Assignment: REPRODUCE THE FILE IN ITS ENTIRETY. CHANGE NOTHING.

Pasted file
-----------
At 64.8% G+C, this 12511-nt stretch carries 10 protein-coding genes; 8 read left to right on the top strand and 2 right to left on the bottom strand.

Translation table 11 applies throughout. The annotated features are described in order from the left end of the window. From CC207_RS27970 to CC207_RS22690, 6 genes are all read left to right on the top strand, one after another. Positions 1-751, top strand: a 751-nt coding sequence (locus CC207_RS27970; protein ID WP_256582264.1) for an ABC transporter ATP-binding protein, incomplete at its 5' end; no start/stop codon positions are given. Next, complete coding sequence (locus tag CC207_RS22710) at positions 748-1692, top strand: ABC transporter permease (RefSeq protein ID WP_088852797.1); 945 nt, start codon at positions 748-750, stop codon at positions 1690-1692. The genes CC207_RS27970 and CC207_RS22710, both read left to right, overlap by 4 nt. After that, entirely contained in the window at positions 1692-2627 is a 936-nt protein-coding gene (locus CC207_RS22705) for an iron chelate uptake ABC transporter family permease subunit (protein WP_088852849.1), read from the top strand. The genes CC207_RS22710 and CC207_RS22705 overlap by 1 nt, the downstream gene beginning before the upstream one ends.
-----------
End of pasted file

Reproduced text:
At 64.8% G+C, this 12511-nt stretch carries 10 protein-coding genes; 8 read left to right on the top strand and 2 right to left on the bottom strand.

Translation table 11 applies throughout. The annotated features are described in order from the left end of the window. From CC207_RS27970 to CC207_RS22690, 6 genes are all read left to right on the top strand, one after another. Positions 1-751, top strand: a 751-nt coding sequence (locus CC207_RS27970; protein ID WP_256582264.1) for an ABC transporter ATP-binding protein, incomplete at its 5' end; no start/stop codon positions are given. Next, complete coding sequence (locus tag CC207_RS22710) at positions 748-1692, top strand: ABC transporter permease (RefSeq protein ID WP_088852797.1); 945 nt, start codon at positions 748-750, stop codon at positions 1690-1692. The genes CC207_RS27970 and CC207_RS22710, both read left to right, overlap by 4 nt. After that, entirely contained in the window at positions 1692-2627 is a 936-nt protein-coding gene (locus CC207_RS22705) for an iron chelate uptake ABC transporter family permease subunit (protein WP_088852849.1), read from the top strand. The genes CC207_RS22710 and CC207_RS22705 overlap by 1 nt, the downstream gene beginning before the upstream one ends.